Some Christian Movie You’ve Never Heard of Had the Second Biggest Opening This Weekend

Everything was coming up Dolphin at the box office this weekend, with Morgan Freeman and Marine Biologist Harry Connick Jr. leading all comers with $14.2 million. But in terms of new releases, 50/50 led with $8.86 million, barely $50 grand ahead of Courageous (which could change when final numbers are released this afternoon). Now, if you’re anything like me, you probably just thought, “Courageous? What the hell is Courageous?” The answer is that it’s a Jesus movie from Sherwood Pictures, the same company behind Kirk Cameron’s Fireproof. And it made its $8 million in half as many theaters as 50/50.

Keep in mind, I hadn’t heard of this movie before today, and I write a movie blog. The fourth film from Sherwood (whose films, Flywheel, Facing Giants, Fireproof, and now Courageous) have all been written and directed by pastor Alex Kendrick, Courageous had a budget of $1 million, their biggest to date. In the hopes of familiarizing you with it, so you don’t one day pick it up by accident at the movie store and burn your heathen skin on the box, I thought we’d play the plot recreated with reviews game. But remember: celebrate, don’t ridicule. Persecution is what powers them, like that nuclear dude in Superman 4 with the sun.

The film’s co-writer and director, Alex Kendrick, stars as Adam Mitchell, a police officer struggling to uphold his professional duties while providing spiritual guidance to his family. -NY Times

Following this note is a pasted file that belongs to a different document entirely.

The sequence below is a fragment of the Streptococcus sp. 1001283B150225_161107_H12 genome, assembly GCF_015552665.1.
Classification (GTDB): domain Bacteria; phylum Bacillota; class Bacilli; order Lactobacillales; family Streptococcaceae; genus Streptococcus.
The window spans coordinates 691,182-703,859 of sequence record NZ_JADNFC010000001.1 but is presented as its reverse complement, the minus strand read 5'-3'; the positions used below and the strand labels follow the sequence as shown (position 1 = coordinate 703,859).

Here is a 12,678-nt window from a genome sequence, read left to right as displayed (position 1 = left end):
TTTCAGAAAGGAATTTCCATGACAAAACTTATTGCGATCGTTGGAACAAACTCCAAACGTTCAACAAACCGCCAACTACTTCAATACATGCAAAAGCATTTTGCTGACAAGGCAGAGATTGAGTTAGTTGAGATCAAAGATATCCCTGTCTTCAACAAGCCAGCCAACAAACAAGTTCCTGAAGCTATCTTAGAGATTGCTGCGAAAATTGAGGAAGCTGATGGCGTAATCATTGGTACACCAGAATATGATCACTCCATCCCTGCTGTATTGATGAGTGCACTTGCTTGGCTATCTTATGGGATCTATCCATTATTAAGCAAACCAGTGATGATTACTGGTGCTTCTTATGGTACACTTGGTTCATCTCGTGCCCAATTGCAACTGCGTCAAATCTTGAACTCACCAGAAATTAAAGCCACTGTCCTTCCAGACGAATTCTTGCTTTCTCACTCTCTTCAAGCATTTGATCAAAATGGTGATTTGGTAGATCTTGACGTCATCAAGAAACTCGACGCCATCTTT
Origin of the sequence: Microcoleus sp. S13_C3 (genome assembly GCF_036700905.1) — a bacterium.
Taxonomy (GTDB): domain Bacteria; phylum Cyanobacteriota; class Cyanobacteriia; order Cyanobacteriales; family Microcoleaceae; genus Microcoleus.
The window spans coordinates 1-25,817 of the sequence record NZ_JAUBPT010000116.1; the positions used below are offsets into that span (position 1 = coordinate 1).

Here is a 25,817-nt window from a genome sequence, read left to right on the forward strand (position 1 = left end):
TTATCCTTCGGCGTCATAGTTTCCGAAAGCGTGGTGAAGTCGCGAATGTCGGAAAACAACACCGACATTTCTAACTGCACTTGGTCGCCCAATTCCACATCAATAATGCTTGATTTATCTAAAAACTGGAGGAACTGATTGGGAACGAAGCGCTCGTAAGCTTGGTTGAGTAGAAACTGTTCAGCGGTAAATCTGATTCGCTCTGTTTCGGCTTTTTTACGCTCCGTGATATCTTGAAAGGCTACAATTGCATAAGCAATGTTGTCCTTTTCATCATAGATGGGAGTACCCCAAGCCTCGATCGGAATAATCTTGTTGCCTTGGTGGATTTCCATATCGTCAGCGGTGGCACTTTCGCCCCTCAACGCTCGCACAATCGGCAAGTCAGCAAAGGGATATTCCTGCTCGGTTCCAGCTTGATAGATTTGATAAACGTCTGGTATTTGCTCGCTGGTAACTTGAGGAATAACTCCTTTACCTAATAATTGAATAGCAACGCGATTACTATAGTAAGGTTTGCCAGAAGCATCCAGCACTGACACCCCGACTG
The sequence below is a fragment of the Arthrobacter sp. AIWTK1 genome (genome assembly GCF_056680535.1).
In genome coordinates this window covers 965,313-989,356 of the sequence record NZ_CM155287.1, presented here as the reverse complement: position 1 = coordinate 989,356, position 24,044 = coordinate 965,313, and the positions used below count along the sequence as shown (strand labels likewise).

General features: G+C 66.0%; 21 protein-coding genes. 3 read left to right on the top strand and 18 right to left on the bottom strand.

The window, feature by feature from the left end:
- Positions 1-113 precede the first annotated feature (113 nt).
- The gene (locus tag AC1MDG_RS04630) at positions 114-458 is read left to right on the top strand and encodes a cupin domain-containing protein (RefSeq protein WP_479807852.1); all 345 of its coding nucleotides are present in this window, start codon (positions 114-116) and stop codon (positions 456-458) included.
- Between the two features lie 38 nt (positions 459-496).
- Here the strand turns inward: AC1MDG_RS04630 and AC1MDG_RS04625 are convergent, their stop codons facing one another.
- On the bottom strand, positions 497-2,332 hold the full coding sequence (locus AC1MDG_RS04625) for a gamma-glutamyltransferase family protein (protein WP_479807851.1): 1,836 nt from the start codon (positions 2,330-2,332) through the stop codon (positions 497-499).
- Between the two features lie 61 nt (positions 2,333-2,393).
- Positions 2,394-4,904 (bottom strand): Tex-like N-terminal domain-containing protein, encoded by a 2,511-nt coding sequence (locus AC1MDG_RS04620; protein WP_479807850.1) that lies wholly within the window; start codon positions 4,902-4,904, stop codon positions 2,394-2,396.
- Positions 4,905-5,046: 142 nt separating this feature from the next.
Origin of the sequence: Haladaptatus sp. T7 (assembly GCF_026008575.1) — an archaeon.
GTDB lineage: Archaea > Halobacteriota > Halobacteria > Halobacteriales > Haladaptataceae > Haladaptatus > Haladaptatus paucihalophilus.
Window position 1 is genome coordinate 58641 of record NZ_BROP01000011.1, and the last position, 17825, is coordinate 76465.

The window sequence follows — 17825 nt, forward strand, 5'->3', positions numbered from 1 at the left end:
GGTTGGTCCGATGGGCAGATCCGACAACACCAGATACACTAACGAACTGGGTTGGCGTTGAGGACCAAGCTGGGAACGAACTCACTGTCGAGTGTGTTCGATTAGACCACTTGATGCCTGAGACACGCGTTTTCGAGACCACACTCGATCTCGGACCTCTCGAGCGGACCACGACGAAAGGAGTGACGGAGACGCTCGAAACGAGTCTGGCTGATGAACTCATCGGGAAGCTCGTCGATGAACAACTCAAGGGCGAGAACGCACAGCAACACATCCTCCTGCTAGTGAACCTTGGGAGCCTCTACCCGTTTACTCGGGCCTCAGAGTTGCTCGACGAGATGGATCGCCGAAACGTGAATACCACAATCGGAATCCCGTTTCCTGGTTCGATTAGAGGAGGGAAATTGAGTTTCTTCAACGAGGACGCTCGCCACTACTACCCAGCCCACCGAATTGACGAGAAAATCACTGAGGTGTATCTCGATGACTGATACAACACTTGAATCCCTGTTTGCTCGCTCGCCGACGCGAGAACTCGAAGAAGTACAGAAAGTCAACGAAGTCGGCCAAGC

It follows four Albany, Georgia (the home of Sherwood Baptist) sheriff’s deputies, Adam (Alex Kendrick), Nathan (Ken Bevel), Shane (Kevin Downes) and David (Ben Davies) — -Orlando Sentinel

— (three Anglo, one African-American) — -Christianity Today

and one Hispanic laborer… -Village

…who are tested by the small city’s gang and drug problems, something the sheriff identifies, through statistics, as being the product of kids growing up in fatherless homes. -Orlando Sentinel

Adam frets over the father he wants to be to his young daughter and aspiring track star teenage son. Nathan is trying to keep his 15 year-old daughter beyond the reach of “saggy pants”  — older teens who are nothing but trouble to girls that age. -Orlando Sentinel

The deputies are close enough friends to talk about their personal lives, with Adam and Nathan pointing to God and the Bible as their guideposts. -Orlando Sentinel

Shane and David have different backgrounds and just listen, patiently, to their proselytizing colleagues... -Orlando Sentinel

…who renew their commitment to Christ and their children when one of them, Adam, loses his daughter in a car accident shortly after refusing to playfully dance with her. -VillageVoice

He fondly watches his daughter dancing in the grass, but self-consciously turns down her request that he dance with her, telling her he’ll dance with her in his heart. -Christianity Today

Ken Bevel, who played the wise black firefighter in Fireproof, plays a wise black cop, Nathan, a hands-on father who won’t let his teen daughter date and scares off baggy-pants-wearing would-be boyfriends. -Christianity Today